A timeless sport is no longer timeless

One of baseball’s charms has been that the game is timeless. It was one of the few sports not governed by a clock, which for many, made it a beautiful game.

One Major League baseball scout said: “Watched correctly, each pitch of an at bat is supposed to have a purpose, is designed to set up the next pitch, the next out, the next inning. It is chess played out on grass and clay.”

But baseball games were getting longer, and the masses were growing restless.

One reason games were taking longer is that as Major League Baseball expanded, there wasn’t enough quality pitching to go around. Too many games were taking as long as three-and-a-half hours to play.

The breaks between innings also lengthened because of TV. Most commercial breaks last two minutes or longer. In a 9-inning game, that translates to an additional 30 minutes. So much for “hustle in and hustle out,” that you may hear coaches yell in Little League.

Writing on ESPN.com, Anthony Castrovince looked at the most significant rules changes in MLB this year.

After experimenting with a clock in minor league baseball, the clock will finally be used in MLB this season in an effort to create a crisper pace of play. There will be a 30-second timer between batters, and then a 15-second timer between each pitch with the bases empty, and a 20-second timer between each pitch with runners on base.

A pitcher must go into his motion prior to the expiration of the timer or else be charged with an automatic ball. The pitcher can step off the pitching rubber or make a pick-off attempt twice without penalty. A third “disengagement” will be ruled a balk, unless an out is recorded on the bases (i.e., a successful pick-off attempt).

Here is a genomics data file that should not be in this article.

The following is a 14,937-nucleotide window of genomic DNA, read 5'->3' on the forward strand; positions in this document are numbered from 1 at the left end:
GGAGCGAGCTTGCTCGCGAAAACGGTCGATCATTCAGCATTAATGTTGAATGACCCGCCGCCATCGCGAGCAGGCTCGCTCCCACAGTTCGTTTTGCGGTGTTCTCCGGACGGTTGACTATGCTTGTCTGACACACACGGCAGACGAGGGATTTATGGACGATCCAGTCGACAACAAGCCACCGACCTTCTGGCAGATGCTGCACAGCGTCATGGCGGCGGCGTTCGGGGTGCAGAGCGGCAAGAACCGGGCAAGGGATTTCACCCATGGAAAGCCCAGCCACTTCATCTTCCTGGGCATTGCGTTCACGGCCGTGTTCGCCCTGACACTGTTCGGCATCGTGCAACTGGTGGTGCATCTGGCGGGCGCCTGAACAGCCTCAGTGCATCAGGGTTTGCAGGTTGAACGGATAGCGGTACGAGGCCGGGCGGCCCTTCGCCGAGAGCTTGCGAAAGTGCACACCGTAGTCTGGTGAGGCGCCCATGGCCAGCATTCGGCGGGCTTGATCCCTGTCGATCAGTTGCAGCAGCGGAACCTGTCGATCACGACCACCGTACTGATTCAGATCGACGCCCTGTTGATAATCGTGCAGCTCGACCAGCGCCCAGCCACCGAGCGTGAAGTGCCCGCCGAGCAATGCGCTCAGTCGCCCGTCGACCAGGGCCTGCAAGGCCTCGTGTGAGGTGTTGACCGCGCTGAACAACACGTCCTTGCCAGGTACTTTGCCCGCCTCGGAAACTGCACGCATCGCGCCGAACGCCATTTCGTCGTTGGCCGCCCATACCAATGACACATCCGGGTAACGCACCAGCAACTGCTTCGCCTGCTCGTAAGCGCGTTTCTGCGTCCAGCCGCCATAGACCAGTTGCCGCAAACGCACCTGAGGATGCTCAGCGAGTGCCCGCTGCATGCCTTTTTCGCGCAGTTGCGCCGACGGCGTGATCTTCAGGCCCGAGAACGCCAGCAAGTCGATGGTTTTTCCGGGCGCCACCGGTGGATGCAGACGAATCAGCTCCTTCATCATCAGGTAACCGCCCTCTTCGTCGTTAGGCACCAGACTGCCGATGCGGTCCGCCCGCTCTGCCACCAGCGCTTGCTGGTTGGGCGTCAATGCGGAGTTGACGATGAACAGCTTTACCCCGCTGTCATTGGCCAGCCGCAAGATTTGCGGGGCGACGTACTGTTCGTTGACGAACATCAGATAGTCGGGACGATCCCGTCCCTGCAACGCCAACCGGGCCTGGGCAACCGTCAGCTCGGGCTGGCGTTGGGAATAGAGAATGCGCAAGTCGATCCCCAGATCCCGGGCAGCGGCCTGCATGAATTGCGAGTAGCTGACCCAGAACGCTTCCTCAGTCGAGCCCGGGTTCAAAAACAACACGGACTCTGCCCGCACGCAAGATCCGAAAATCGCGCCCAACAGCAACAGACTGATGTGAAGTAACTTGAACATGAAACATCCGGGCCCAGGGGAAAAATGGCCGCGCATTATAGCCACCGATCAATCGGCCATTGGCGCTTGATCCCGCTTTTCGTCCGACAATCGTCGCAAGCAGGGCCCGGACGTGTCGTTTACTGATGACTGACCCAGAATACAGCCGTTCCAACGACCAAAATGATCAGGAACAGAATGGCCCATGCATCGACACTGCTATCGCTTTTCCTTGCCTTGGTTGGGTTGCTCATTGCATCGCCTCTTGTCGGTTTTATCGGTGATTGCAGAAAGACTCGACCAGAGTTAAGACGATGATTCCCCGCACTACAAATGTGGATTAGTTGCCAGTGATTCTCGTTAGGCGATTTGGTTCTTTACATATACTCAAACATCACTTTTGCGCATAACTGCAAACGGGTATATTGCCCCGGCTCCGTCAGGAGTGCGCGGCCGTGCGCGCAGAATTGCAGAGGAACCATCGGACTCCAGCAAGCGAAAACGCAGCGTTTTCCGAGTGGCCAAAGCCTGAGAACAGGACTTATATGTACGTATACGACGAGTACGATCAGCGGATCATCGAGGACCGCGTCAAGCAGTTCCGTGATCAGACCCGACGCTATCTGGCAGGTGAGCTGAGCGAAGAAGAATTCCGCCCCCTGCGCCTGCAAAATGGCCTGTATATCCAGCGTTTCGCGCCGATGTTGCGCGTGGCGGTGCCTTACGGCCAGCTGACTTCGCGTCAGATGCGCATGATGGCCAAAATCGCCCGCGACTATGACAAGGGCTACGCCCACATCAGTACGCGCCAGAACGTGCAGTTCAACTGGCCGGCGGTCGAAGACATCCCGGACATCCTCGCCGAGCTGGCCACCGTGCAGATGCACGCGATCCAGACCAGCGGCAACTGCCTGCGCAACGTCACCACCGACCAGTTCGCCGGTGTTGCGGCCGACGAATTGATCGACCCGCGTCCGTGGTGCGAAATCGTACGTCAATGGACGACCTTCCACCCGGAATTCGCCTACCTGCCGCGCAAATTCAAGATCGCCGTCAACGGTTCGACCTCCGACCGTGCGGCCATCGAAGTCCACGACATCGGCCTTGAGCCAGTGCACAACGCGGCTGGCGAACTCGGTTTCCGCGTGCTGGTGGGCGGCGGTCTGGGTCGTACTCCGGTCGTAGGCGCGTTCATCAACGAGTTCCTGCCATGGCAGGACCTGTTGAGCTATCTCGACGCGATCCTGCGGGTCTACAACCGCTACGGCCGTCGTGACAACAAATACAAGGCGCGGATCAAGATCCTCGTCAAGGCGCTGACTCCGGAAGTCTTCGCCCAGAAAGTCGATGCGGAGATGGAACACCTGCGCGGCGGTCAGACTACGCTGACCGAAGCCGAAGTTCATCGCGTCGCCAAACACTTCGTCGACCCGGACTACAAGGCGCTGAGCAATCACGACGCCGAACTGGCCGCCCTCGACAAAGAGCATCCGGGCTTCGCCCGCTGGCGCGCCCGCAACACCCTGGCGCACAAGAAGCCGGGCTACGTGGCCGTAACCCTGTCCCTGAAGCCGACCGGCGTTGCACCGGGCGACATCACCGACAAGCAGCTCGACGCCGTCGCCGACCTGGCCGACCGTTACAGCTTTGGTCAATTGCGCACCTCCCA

The batter must be in the batter’s box and alert to the pitcher by the 8-second mark on the timer, or else be charged with an automatic strike. That means a game could end with strike three being called on the batter for not being ready to hit in time.

The batter does have one timeout per plate appearance. It may be called prior to the first pitch or between pitches. The timer will stop and restart once the batter begins to return to the box or play is otherwise ready to resume.

The use of a pitch timer reduced the length of games in the Minor Leagues last season by about 25 minutes, so yes, the game doesn’t drag as much.

For what it’s worth, the limit on pick-off attempts led to a 26 percent increase in stolen-base attempts in the Minor Leagues.

Another change in MLB this year is a rule that puts restrictions on infield shifts. The defensive team must have a minimum of four players within the outer boundary of the infield, with at least two infielders completely on either side of second base, or else the penalty will be an automatic ball. The rule is aimed at showcasing the athleticism of middle infielders and restoring more traditional outcomes on balls in play.

If you’re wondering what happens if a pitch and play go off even though a violation of the shift rule has been called by the umpire, the answer is that as in football when teams can decline a penalty, the offensive team can advise the home-plate umpire to decline the penalty and accept the result of the play. If a home run is hit on that pitch, the shift infraction is simply waved off.

Another change is the size of the bases. The bases are now 18 inches on each side instead of the traditional 15 inches on each side. This allows players more room to operate around the bases to reduce the risk of injury (there was a 13 percent decline in injuries near the bases in the Minor Leagues last year) and could also encourage runners to be more aggressive on stolen-base attempts. Inches matter.

It will be interesting to see how this all plays out, but I suspect baseball players will learn to adapt. After all, what choice do they have? They’re now on the clock.

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